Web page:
In late September 2014, Colyer's chief of staff, Tim Keck, unearthed and publicized a 1998 police report that noted that Davis, 26 and unmarried at the time, had been briefly detained during a raid on a strip club. Davis was found to have no involvement in the cause for the raid and quickly allowed to leave. Responding to criticism of Keck's involvement in the campaign, Brownback spokesman Paul Milburn said that it was legal to use taxpayer-paid staff to campaign. Media law experts were amazed after learning that Montgomery County's sheriff had released non-public investigative files from 1998 with just a records request. Brownback and Colyer were reelected, defeating Davis by a 3.69% margin.
Numerous judges had rejected challenges to the natural-born citizenship of Barack Obama since before he was elected president in 2008, but Kansas Secretary of State Kris Kobach persistently demanded proof of citizenship before allowing Obama's name to appear on the 2012 Kansas presidential ballot. In September 2012, Kobach, with the support of both other State Objections Board members, Colyer and Kansas Attorney General Derek Schmidt, requested additional evidence that Obama was born in the United States. CNN reported that "the Kansas ballot measure is one of several examples of the birther movement's still-persistent presence." The New York Times noted that the Kansas authorities' actions "reignited long-running conspiracy theories that the president was not born in the United States". According to the Topeka Capital-Journal, the three said they did not have sufficient evidence as to whether Obama was eligible to appear on the Kansas ballot as a candidate for the 2012 presidential election. They stated a need to review his birth certificate and other documents from Hawaii, Arizona, and Mississippi before they could respond to a complaint alleging that the president was not a "natural born citizen". "Given the cursory response from President Obama, the Board is merely attempting to obtain additional information before making a decision," said Kobach's spokesperson.
As lieutenant governor, Colyer led the Kansas Medicaid transformation, which has saved Kansans $2 billion since 2013 while increasing services. KanCare has led to a 23 percent reduction in in-patient hospital stays, a 24 percent increase in members using a primary care physician and a 10 percent increase in outpatient, non-emergency treatment.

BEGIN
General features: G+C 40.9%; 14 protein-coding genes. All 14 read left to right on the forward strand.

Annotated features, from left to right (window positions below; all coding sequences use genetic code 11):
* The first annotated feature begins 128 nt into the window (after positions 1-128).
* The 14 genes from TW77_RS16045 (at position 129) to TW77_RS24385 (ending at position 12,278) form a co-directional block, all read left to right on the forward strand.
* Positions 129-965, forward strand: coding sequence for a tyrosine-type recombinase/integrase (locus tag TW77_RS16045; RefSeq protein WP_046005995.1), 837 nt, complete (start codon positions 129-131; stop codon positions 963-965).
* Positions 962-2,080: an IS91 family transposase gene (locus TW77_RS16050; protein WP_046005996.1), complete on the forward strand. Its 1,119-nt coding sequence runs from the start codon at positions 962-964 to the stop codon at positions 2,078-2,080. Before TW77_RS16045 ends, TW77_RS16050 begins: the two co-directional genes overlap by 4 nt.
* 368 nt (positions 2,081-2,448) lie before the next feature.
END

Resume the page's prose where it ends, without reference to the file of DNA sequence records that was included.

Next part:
Colyer has always supported pro-life legislation. While he was lieutenant governor, several pro-life bills were signed into law including legislation declaring life begins “at fertilization”, prohibiting tax breaks for abortion providers, and banning abortions performed solely because of a baby’s sex.
Colyer "and others in the Brownback administration were investigated and cleared by a federal grand jury as part of an inquiry into loans made in 2013 and 2014 to [Governor Brownback's] re-election campaign".
On July 26, 2017, President Donald Trump nominated Brownback to be U.S. Ambassador-at-Large for International Religious Freedom in Washington, D.C. Brownback resigned the governorship on January 31, 2018, to be sworn in as ambassador, making Colyer governor.
On January 31, 2018, Colyer was sworn in as the 47th governor of Kansas. As his first order of business, he signed an executive order requiring all employees and interns working for executive branch agencies in Kansas to undergo yearly sexual harassment training. It was the first mandatory sexual harassment training policy put in place by a governor.
In May 2018, Colyer made it easier for job seekers to get hired by issuing an executive order, which was met with bipartisan support, to “ban the box”. The executive order prevented Kansas state agencies from asking job seekers about their criminal history during the initial phase of the hiring process.
During his tenure, Colyer signed several transparency bills into law. One law helped police body camera video become more accessible after an officer-involved shooting. Another required the Kansas Department for Children and Families to release more information following the death of a child in the state’s custody or after reports of abuse. Colyer also signed bipartisan legislation expanding rules for lobbyists. Under the new law anyone trying to influence an executive branch official on contracts must register as a lobbyist.